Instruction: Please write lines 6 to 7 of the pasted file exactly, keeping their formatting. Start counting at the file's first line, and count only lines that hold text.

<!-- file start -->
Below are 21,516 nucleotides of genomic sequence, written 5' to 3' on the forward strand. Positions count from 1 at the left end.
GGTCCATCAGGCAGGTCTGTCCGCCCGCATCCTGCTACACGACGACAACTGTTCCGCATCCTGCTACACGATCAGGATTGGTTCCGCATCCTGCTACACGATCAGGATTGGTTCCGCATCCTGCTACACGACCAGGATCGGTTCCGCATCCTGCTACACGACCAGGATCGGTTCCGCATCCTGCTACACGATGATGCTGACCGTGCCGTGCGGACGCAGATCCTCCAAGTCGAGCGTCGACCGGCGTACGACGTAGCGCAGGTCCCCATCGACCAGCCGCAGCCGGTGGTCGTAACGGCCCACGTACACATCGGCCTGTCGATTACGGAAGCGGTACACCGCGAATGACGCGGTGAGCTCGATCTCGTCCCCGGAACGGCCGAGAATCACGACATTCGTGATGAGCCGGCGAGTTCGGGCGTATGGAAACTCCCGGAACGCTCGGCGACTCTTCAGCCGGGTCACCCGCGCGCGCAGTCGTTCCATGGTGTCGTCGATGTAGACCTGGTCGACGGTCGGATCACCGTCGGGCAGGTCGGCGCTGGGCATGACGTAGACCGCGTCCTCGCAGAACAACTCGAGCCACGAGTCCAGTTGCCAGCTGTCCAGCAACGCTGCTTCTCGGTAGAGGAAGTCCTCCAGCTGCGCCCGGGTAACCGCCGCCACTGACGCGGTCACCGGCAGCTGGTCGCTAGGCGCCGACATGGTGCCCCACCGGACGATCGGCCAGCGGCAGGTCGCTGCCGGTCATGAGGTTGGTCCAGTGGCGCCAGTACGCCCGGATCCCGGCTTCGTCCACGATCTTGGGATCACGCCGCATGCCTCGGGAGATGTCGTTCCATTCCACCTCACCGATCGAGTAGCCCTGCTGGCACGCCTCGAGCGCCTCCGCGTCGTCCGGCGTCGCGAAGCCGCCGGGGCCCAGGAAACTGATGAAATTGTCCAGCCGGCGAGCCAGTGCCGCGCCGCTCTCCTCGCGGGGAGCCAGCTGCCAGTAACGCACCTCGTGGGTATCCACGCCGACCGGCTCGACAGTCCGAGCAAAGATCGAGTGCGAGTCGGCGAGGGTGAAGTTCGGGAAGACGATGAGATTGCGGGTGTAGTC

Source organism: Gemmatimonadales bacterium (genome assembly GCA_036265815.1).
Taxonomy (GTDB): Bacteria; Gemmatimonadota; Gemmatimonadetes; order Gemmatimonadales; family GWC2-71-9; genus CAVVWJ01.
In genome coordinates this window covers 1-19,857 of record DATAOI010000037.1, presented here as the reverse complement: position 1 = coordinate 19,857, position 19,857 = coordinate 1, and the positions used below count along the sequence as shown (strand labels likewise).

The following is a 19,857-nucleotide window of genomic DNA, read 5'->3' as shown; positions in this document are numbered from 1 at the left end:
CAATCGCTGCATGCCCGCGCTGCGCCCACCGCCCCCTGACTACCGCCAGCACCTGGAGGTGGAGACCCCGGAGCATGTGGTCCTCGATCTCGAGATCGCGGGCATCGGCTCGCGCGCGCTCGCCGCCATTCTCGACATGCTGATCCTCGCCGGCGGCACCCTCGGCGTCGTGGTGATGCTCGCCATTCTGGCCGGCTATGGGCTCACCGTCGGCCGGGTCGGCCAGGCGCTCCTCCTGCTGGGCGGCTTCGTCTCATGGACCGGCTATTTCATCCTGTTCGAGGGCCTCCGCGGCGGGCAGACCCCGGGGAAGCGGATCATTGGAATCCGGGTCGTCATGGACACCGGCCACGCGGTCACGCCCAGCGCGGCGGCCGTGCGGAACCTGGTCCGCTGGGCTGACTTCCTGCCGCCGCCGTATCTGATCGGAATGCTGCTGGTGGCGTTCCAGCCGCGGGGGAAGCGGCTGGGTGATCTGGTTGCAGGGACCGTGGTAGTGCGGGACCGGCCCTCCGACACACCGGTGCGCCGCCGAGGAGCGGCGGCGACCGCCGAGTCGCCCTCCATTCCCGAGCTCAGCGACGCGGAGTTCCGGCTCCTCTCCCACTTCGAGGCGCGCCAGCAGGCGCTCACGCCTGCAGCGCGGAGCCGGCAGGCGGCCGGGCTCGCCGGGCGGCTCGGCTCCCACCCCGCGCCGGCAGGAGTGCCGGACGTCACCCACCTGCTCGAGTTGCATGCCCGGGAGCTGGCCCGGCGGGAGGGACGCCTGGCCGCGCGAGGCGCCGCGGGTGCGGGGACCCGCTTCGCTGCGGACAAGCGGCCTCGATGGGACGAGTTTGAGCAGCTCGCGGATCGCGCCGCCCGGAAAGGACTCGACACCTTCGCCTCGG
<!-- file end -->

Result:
The following is a 19,857-nucleotide window of genomic DNA, read 5'->3' as shown; positions in this document are numbered from 1 at the left end:
CAATCGCTGCATGCCCGCGCTGCGCCCACCGCCCCCTGACTACCGCCAGCACCTGGAGGTGGAGACCCCGGAGCATGTGGTCCTCGATCTCGAGATCGCGGGCATCGGCTCGCGCGCGCTCGCCGCCATTCTCGACATGCTGATCCTCGCCGGCGGCACCCTCGGCGTCGTGGTGATGCTCGCCATTCTGGCCGGCTATGGGCTCACCGTCGGCCGGGTCGGCCAGGCGCTCCTCCTGCTGGGCGGCTTCGTCTCATGGACCGGCTATTTCATCCTGTTCGAGGGCCTCCGCGGCGGGCAGACCCCGGGGAAGCGGATCATTGGAATCCGGGTCGTCATGGACACCGGCCACGCGGTCACGCCCAGCGCGGCGGCCGTGCGGAACCTGGTCCGCTGGGCTGACTTCCTGCCGCCGCCGTATCTGATCGGAATGCTGCTGGTGGCGTTCCAGCCGCGGGGGAAGCGGCTGGGTGATCTGGTTGCAGGGACCGTGGTAGTGCGGGACCGGCCCTCCGACACACCGGTGCGCCGCCGAGGAGCGGCGGCGACCGCCGAGTCGCCCTCCATTCCCGAGCTCAGCGACGCGGAGTTCCGGCTCCTCTCCCACTTCGAGGCGCGCCAGCAGGCGCTCACGCCTGCAGCGCGGAGCCGGCAGGCGGCCGGGCTCGCCGGGCGGCTCGGCTCCCACCCCGCGCCGGCAGGAGTGCCGGACGTCACCCACCTGCTCGAGTTGCATGCCCGGGAGCTGGCCCGGCGGGAGGGACGCCTGGCCGCGCGAGGCGCCGCGGGTGCGGGGACCCGCTTCGCTGCGGACAAGCGGCCTCGATGGGACGAGTTTGAGCAGCTCGCGGATCGCGCCGCCCGGAAAGGACTCGACACCTTCGCCTCGG